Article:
The honey produced in Chitral is sold in the local market through retail outlets in the villages and main bazaar of Chitral and there were no arrangements for bulk trading of honey to down country. Farmers told that they only produce enough quantities to meet local demand, as they donít have opportunities to sell the excess production. In the year 2007, MOGH Limited did a pilot of wholesaling the honey from Chitral to Hashoo Foundation Islamabad. Initially 948kg of honey was sold to Hashoo Foundation on cost basis just to check the market situation and based on that Hashoo Foundation placed an order for 8 tons for the year 2008. Keeping in view the market response the farmers increased the production capacity from 350 boxes to 500 boxes. But the year 2008 remained very bad for farmers as the season was not favorable for the honey bees. Even with the increased production capacity the total production of honey for the year 2008 remained less than 2 tons and out of that MOGH Limited could source only 400kg for Hashoo Foundation, as the farmers were not willing to sell their honey for prices agreed with between MOGH Limited and Hashoo Foundation. The above situation shows that there still exists a huge supply and demand gap for the natural honey of Chitral hence creating opportunities for women entrepreneurs to enter into this business. With all the varieties of honey available in the market there is still a potential for Chitrali honey as it is natural and tasty. People use honey not only as a food item but natural honey also holds a great deal of medicinal value for the health conscious consumers. To introduce and sell Chitrali honey in the general consumer market there is need to fix realistic and competitive prices so that it is compatible with other honey products in the market.
There are two types of species which are kept in Chitral.
1. Apis cerena (local bee or wild bee)
2. Apis malifera (European species, artificial)

Apis cerena
The history of wild bee or mountainous bee is so old that it is difficult to know about its origins. In early year people used honey as a curing of different dieses when there were no medicines, people still prefers local honey on colonial honey. The wild bees are found in southern area of Chitral where natural forests are in abundance, the area consists of Domun Gool, Ursoon and Kalash valley in lower Chitral. The wild bees mostly use old pine trees and caves for making hives.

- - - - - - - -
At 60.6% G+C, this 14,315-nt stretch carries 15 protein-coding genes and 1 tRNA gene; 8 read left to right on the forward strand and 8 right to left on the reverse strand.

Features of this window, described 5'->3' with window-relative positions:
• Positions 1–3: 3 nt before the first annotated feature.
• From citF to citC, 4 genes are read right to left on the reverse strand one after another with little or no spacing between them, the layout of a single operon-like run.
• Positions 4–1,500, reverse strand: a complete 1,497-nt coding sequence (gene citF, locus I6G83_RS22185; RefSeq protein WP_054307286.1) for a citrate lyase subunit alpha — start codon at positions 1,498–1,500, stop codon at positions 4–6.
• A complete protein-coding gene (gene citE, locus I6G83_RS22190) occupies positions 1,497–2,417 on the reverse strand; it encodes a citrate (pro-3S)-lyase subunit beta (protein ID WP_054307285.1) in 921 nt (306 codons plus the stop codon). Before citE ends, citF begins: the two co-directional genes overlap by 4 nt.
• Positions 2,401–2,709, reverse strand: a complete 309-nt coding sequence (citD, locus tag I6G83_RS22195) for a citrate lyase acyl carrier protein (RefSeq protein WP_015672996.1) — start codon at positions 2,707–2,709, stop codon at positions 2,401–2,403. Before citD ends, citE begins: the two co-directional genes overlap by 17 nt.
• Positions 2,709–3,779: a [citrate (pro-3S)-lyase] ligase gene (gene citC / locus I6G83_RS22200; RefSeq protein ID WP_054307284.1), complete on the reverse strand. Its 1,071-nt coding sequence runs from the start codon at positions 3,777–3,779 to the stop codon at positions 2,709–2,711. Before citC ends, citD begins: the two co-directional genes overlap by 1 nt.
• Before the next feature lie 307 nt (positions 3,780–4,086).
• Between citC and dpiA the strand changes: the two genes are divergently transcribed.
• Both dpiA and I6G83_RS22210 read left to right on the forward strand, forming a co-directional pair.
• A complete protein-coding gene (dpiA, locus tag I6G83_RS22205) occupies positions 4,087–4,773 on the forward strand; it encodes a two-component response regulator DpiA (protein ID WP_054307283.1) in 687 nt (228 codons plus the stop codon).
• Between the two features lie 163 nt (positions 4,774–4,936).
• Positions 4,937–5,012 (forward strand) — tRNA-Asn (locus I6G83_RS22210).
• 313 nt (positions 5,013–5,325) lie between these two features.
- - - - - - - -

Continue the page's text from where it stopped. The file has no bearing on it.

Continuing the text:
Apis melifera
The European species was introduced in Chitral 1990, for the first time. Since then these species have spread widely across the valley and become a good source of income and employments. Now a dayís thousands of people are associated with bee farming and running a good business. Though the business is thriving still there are difficulties associated with this business.

Bee keeping associated Issues
The bee keepers face the following problems.
1. Lack of capacity and skills
One of the most common problems is that about 90% bee keepers are untrained and lacking required technical skill. Due this factor alone, they cannot yield good production and unable to get profits from this sector.

2. Climatic Uncertainties.
The climatic condition does have adverse affect on bee farming. In winter season snow falls in every part of the district while the upper valley buried under the white icy cover throughout the winter season. The temperature goes down to minus curtailing the business activities. The bee colonies are one of the worst affected and most of them are destroyed completely.
3. Lack of government interest for this sector.
The bee farming like many other sectors has yet to get government attention. The bee keepers are working without the government protection in case of natural calamity or destruction to their production. They are not provided any facility which could provide them sense of government protection.
4. Lack of capitals with bee keepers.
The people who are attached with this sector are mostly poor folk with limited resources. They always face financial crunch and short of capital to boost their business.
5. No guaranty of honey quality.